Thank you so very much! Blessings to you and your sons!

Kathryn, USA
“You helped me look at my past, current and future and challenged me to love my wife and daughter all the more. You are one of the best speakers I have ever met.” David, Korea

“Everything you have taught me is contrary to what I have learnt in the past.” Lisa, South Africa

“Thank you for the hours you have spent with individual students and staff.” DTS Leader, Scotland

“I have felt like I am walking in a heavy storm all week. You have challenged me to grow up.” Jongchel, Korea

“You are the most provocative thinker I have come across.” Joyce, Malaysia

“I had a great time getting to know you and Thulani.” Andrew, Indonesia

“I did not find it easy to connect with you.” Juanita, Costa Rica

“You said ‘Anxiety is more damaging than the Beastie Boys’…. I liked that!” Michael, USA

“I loved the teaching about confused intimacy. Thanks.” Elaine, England

“The material you presented is astounding and quite overwhelming. Right now I am more than a little perplexed.” Daniel, Colorado, USA

“Of course you are welcome (to come to Egypt). I thought it is not good (for you) to teach in Egypt. I don’t think they can accept (you). It’s a risk” Usama, Egypt

“First: Thanks for the enormous effort it is to gather up a little fellow of this age and travel many miles to share with us the truths of your experience and learning.” Jean, USA

“Your statement that unresolved issues between a dad and a son get passed on to the next generation helped me realize that I want to work with my own son to resolve what we can to break that cycle. You are blessed to have Thulani in your life.” Jim, USA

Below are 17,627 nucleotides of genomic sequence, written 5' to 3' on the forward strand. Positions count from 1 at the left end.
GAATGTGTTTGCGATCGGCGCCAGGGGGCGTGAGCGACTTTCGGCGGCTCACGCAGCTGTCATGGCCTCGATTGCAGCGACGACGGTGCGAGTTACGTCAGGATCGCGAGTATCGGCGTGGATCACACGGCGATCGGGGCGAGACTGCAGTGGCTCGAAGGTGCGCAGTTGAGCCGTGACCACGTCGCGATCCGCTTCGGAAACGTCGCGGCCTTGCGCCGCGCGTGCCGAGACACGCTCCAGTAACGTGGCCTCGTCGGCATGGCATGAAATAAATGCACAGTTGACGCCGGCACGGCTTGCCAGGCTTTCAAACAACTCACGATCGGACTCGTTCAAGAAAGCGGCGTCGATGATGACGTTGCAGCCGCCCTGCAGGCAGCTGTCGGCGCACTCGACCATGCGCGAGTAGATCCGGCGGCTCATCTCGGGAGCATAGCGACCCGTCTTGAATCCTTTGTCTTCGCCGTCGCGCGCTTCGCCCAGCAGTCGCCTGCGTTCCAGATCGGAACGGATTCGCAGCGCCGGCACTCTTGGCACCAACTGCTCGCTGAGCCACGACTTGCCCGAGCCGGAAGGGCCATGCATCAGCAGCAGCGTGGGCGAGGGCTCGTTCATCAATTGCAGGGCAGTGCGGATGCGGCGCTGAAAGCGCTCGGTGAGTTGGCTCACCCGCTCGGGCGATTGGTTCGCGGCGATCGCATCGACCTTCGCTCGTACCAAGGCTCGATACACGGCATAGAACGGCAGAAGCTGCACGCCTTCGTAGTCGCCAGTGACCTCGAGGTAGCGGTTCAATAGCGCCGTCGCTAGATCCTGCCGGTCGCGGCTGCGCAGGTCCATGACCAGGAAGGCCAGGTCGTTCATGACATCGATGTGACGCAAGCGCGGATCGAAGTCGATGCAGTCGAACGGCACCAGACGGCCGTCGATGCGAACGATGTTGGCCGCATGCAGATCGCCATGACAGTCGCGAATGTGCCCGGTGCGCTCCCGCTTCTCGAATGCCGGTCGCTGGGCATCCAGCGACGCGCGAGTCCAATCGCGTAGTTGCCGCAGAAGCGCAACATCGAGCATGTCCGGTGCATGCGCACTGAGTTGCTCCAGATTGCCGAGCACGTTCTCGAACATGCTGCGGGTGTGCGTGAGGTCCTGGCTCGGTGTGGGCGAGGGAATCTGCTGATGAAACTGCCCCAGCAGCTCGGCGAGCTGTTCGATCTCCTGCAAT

“It has been almost one year since I had your teaching in the Children In Need School in Seattle. I wanted to let you know how much impact these lessons have had in my life.” Brigitte, Brazil

“Thanks for putting up with us. Actually, it wasn’t really easy to put up with you.” Evelyn, Germany

“Thank you for saying many times we don’t have to agree. I will never forget you. You were the strangest, most interesting, most unpredictable teacher I ever had.” Lisa, Switzerland

“Freedom can be frightening in the beginning, but at the same time a big relief!” Susanne, Switzerland

“You would be a challenge for a woman to marry.” Bunty, New Zealand

“You are the first person to ask me sincerely what I want to do with my life.” Pippa, England

“I can’t remember a speaker getting so much reaction out of me.” Vivienne, Switzerland

“I appreciate (that) you can accept many hard questions and challenges from us. Your book helps me. Wendy, Hong Kong

“You have shown me much I want to make part of me.” Merete, Denmark

“You are like a controversial commercial on the screen.” Poh Moi, Singapore

“You have encouraged me to deal with my past in order that I might have healthy relationships in the present and future. I am excited about working through the tasks in your book!” Alison, Canada

“Your book is good. Thank you for reminding me that we serve a colorful God.” Nicole, Canada

“Though I don’t agree with all your teachings, I do respect your views.” Paula, Canada

“The Open Hand offered me questions to so many of the answers I had.” Sarah, Canada

“You have not only open hands but you also have an open mind.” Monique, Switzerland

“I tried not to be fully convinced by what you said.” Yorshu, Korea